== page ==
CUDA real-time path tracing demo

Discussion in 'GPGPU Technology & Programming' started by straaljager, Jul 2, 2010.

  1. straaljager

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    From all the reviews it appeared that the path tracing performance of the GTX 680 would be abysmal and far below expectations (worse than GTX 580), but I just found this CUDA path tracing benchmark (thanks to toxie from ompf forum) comparing GTX 480 and GTX 680, which looks a bit more promising: http://www.tml.tkk.fi/~timo/HPG2009/index.html
     
    #121 straaljager, Mar 29, 2012
    Last edited by a moderator: Mar 29, 2012
  2. CNCAddict

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    So almost 2x faster than the 480? That is pretty impressive if you ask me. It seems like the 680 is a bit of a puzzle...supposed to suck at path tracing and things like CFD; but excels at them in certain tests and does poorly in others. Seems like the code just needs to be optimized for kepler..then it's off the the races!!
     
  3. hoho

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    From what I understand it sucks as long as you try to use doubles. As long as you stay with floats (and compiler actually spits out something usable) it's awesome.
     
  4. fellix

    fellix Hey, You!
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    So, they are using the tex cache for the fetches on Kepler? One must wonder why. If NV was to follow their architectural plan from Fermi, a single SMX in Kepler now should boast at least 48KB of tex streaming cache with corresponding increase of the access ports, that better track the increased compute throughput than the L1d cache.
     
  5. Voxilla

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    From what I understand, this current Kepler, has been optimized for fast texturing, sacrificing L1/lL2 cache and shared memory in the process. For graphics this is a win but for compute algorithms relying on CPU like caches it hurts.
    I'm still curious how current path tracing optimized for Fermi runs on Kepler.
     
  6. straaljager

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    Probably the same or worse, but that's not really relevant. A GPU path tracer that was developed and optimized on GT200 GPUs using "persistent threads" didn't run well on Fermi either . Unfortunately, every new GPU architecture requires a rewrite of the path tracing code to attain maximum (or even better) performance.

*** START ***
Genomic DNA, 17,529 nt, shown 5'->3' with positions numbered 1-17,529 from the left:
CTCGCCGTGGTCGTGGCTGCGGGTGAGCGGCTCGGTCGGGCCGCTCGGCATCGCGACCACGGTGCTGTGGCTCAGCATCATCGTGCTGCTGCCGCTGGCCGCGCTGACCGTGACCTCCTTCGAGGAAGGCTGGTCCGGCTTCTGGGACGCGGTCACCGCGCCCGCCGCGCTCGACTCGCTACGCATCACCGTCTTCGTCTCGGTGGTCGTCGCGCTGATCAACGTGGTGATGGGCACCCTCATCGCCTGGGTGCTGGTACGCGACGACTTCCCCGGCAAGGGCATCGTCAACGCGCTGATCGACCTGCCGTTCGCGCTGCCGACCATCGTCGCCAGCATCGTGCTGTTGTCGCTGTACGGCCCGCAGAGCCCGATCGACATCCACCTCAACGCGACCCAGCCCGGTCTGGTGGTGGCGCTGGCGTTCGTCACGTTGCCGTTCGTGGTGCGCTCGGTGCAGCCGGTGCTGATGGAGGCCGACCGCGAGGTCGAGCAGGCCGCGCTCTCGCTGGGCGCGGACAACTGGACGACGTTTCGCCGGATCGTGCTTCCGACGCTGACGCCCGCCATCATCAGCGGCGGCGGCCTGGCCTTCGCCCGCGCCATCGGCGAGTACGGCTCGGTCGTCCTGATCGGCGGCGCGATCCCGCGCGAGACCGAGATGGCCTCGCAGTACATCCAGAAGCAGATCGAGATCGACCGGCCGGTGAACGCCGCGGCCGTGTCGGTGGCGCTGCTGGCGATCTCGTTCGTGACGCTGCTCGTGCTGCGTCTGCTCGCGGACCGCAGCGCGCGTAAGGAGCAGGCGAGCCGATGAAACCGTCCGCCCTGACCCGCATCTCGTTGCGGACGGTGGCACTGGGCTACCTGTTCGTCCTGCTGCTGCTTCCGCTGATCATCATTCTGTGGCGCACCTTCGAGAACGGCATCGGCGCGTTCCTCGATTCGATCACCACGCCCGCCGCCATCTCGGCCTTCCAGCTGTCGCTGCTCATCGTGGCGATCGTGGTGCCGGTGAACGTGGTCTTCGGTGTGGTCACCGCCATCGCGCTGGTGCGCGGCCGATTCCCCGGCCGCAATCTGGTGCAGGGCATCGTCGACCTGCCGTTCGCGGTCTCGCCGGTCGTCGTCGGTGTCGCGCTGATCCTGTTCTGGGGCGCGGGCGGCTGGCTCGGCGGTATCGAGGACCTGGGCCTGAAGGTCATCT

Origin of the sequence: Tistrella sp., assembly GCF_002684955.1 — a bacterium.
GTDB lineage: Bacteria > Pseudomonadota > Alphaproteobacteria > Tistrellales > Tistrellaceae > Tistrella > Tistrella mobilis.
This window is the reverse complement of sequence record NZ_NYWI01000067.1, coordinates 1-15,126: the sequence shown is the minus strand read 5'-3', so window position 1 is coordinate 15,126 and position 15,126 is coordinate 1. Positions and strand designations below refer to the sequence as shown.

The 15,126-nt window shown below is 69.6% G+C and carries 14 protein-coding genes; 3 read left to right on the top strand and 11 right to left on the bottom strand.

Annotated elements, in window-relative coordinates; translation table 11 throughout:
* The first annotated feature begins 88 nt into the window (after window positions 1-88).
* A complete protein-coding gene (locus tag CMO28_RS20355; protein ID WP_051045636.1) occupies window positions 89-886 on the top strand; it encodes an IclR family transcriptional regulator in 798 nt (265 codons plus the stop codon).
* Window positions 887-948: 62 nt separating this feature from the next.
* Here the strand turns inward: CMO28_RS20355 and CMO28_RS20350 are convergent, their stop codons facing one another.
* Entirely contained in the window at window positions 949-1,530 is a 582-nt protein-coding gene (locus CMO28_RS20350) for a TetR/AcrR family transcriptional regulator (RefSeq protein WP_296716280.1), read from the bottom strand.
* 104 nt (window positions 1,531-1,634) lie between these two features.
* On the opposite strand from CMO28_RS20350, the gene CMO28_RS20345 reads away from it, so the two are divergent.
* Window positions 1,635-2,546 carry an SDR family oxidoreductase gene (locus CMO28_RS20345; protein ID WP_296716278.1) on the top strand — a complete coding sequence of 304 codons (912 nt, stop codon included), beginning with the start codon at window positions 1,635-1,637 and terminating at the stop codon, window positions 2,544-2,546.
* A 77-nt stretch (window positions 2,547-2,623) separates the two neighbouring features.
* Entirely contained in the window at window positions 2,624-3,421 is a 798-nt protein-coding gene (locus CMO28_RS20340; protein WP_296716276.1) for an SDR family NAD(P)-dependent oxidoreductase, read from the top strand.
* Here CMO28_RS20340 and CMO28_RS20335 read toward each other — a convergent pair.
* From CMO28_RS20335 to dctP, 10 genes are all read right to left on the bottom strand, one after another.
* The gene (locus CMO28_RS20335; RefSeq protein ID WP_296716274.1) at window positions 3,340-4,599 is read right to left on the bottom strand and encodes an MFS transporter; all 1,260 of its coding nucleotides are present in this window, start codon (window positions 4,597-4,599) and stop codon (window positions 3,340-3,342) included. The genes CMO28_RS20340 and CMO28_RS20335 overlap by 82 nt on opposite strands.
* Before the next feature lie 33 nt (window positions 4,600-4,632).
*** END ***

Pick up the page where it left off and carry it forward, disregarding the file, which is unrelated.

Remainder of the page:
7. Voxilla

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    The thing is Fermi already had like two architectures:
    - GF114 aka GTX 560
    - GF110 aka GTX 580
    The former has 8 SM the latter has 16 SM, also 256 bus vs 384 bus.
    The former also shed compute in favor of graphics.
    Now we have the GTX 680, which misleadingly sounds like the GPU is a derivative of GF110, but it is not. GPU marketing department (of both NV and ATI) is rather creative in a sense.
    The GTX 680 is based on the GK104 which is like a supercharged GF114, and thus also not very well tuned at compute. Likely there will still be a GK114, think big monster chip, with wide memory bus. As the 28nm process still has too low yield for such a big chip, it has been postponed...
     
  8. Voxilla

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    Ok, mistake above:
    Logically the next big Kepler compute chip would be GK100

    GF100 -> GF110 -> GK100 big chip compute optimized
    GF104 -> GF114 -> GK104 smaller chip graphics optimized
     
  9. lecrab

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    One thing that is not clear to me : why do you say that a bidirectional path tracer scales better than rasterization... why do you say that a path tracer scales better than rasterization?

    ps: sorry for necro but the topic is interesting :smile:
     
  10. Dade

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    It is somewhat an old idea, probably based on the fact that ray/triangles intersection algorithm is O(log triangles_count).

    I'm not sure if this argument is still valid nowadays.

    I prefer arguments based on the quality, scene complexity and easy of use of (bidir) path tracing over classic rasterization. Real-time path tracing is already a viable option for simple scenes and I have yet to see a game engine that can match the quality of good path tracer.

    May be my opinion is biased but the renderings of today game engines still look too "fake" to me.
     
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